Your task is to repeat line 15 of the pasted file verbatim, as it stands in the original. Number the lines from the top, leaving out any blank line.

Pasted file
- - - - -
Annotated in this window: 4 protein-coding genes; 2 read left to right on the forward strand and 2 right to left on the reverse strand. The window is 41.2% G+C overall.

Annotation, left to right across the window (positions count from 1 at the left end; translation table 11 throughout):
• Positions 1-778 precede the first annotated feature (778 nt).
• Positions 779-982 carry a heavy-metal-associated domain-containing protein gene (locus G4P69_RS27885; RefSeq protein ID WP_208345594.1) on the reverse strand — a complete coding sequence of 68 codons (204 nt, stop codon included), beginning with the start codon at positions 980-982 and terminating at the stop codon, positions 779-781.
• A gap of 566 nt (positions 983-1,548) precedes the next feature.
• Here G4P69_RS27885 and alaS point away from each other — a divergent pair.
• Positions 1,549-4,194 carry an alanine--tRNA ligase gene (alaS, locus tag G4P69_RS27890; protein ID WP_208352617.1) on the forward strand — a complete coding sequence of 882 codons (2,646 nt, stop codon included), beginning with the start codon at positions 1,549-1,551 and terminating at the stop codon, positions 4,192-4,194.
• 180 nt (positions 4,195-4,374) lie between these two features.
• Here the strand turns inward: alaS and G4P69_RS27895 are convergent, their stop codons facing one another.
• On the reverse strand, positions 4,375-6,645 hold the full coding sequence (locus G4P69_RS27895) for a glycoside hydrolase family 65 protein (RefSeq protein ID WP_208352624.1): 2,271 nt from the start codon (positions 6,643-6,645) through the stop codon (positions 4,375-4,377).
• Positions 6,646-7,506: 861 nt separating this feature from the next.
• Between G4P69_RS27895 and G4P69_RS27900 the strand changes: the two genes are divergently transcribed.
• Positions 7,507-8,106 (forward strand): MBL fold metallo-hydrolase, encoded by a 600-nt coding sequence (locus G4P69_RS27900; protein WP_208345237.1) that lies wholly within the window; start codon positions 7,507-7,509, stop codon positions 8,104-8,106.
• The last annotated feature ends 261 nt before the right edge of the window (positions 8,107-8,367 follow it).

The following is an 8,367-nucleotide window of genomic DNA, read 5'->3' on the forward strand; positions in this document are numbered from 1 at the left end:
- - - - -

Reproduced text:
The following is an 8,367-nucleotide window of genomic DNA, read 5'->3' on the forward strand; positions in this document are numbered from 1 at the left end: